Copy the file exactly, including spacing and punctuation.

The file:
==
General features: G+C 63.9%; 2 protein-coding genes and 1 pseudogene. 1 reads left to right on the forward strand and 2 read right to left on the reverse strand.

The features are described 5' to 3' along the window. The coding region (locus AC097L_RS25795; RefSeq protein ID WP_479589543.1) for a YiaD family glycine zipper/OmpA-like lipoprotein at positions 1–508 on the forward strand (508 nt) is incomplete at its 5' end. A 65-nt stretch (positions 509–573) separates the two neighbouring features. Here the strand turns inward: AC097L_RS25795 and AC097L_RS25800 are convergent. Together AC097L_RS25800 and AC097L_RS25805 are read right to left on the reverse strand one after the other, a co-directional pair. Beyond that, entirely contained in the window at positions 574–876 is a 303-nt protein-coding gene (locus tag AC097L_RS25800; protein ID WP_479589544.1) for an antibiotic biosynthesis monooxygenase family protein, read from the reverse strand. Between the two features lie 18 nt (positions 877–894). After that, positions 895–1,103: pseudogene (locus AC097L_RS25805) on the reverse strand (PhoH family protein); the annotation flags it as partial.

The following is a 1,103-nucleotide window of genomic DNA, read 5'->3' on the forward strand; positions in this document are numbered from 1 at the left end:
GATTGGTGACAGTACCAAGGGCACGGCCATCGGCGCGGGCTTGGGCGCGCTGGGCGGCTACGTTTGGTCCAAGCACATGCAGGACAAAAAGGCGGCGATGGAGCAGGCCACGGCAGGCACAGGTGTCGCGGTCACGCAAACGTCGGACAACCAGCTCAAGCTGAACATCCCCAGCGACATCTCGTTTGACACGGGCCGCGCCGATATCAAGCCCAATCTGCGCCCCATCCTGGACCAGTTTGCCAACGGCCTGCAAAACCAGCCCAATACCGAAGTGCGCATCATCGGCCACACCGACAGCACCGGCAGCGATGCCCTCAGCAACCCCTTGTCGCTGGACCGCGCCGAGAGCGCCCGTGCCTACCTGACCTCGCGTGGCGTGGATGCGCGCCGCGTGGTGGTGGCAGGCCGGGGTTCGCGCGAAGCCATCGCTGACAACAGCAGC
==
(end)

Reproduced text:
General features: G+C 63.9%; 2 protein-coding genes and 1 pseudogene. 1 reads left to right on the forward strand and 2 read right to left on the reverse strand.

The features are described 5' to 3' along the window. The coding region (locus AC097L_RS25795; RefSeq protein ID WP_479589543.1) for a YiaD family glycine zipper/OmpA-like lipoprotein at positions 1–508 on the forward strand (508 nt) is incomplete at its 5' end. A 65-nt stretch (positions 509–573) separates the two neighbouring features. Here the strand turns inward: AC097L_RS25795 and AC097L_RS25800 are convergent. Together AC097L_RS25800 and AC097L_RS25805 are read right to left on the reverse strand one after the other, a co-directional pair. Beyond that, entirely contained in the window at positions 574–876 is a 303-nt protein-coding gene (locus tag AC097L_RS25800; protein ID WP_479589544.1) for an antibiotic biosynthesis monooxygenase family protein, read from the reverse strand. Between the two features lie 18 nt (positions 877–894). After that, positions 895–1,103: pseudogene (locus AC097L_RS25805) on the reverse strand (PhoH family protein); the annotation flags it as partial.

The following is a 1,103-nucleotide window of genomic DNA, read 5'->3' on the forward strand; positions in this document are numbered from 1 at the left end:
GATTGGTGACAGTACCAAGGGCACGGCCATCGGCGCGGGCTTGGGCGCGCTGGGCGGCTACGTTTGGTCCAAGCACATGCAGGACAAAAAGGCGGCGATGGAGCAGGCCACGGCAGGCACAGGTGTCGCGGTCACGCAAACGTCGGACAACCAGCTCAAGCTGAACATCCCCAGCGACATCTCGTTTGACACGGGCCGCGCCGATATCAAGCCCAATCTGCGCCCCATCCTGGACCAGTTTGCCAACGGCCTGCAAAACCAGCCCAATACCGAAGTGCGCATCATCGGCCACACCGACAGCACCGGCAGCGATGCCCTCAGCAACCCCTTGTCGCTGGACCGCGCCGAGAGCGCCCGTGCCTACCTGACCTCGCGTGGCGTGGATGCGCGCCGCGTGGTGGTGGCAGGCCGGGGTTCGCGCGAAGCCATCGCTGACAACAGCAGC